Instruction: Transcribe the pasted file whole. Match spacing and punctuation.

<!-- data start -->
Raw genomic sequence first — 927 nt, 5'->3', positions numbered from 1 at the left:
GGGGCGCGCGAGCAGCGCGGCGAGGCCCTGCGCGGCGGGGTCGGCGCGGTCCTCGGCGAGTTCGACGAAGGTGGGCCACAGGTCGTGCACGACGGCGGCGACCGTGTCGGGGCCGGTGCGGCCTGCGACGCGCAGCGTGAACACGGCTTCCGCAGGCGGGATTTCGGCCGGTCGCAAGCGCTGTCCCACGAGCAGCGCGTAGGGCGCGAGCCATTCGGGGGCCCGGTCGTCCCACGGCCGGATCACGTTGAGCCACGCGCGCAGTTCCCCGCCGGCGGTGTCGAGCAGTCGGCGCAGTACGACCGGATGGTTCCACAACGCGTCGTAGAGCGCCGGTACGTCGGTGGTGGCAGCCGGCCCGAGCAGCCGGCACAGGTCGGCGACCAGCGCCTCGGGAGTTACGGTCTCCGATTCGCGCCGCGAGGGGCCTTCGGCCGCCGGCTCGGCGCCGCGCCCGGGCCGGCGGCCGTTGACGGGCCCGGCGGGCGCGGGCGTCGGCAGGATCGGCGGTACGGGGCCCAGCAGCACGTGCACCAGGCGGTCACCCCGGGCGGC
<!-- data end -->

Raw genomic sequence first — 927 nt, 5'->3', positions numbered from 1 at the left:
GGGGCGCGCGAGCAGCGCGGCGAGGCCCTGCGCGGCGGGGTCGGCGCGGTCCTCGGCGAGTTCGACGAAGGTGGGCCACAGGTCGTGCACGACGGCGGCGACCGTGTCGGGGCCGGTGCGGCCTGCGACGCGCAGCGTGAACACGGCTTCCGCAGGCGGGATTTCGGCCGGTCGCAAGCGCTGTCCCACGAGCAGCGCGTAGGGCGCGAGCCATTCGGGGGCCCGGTCGTCCCACGGCCGGATCACGTTGAGCCACGCGCGCAGTTCCCCGCCGGCGGTGTCGAGCAGTCGGCGCAGTACGACCGGATGGTTCCACAACGCGTCGTAGAGCGCCGGTACGTCGGTGGTGGCAGCCGGCCCGAGCAGCCGGCACAGGTCGGCGACCAGCGCCTCGGGAGTTACGGTCTCCGATTCGCGCCGCGAGGGGCCTTCGGCCGCCGGCTCGGCGCCGCGCCCGGGCCGGCGGCCGTTGACGGGCCCGGCGGGCGCGGGCGTCGGCAGGATCGGCGGTACGGGGCCCAGCAGCACGTGCACCAGGCGGTCACCCCGGGCGGC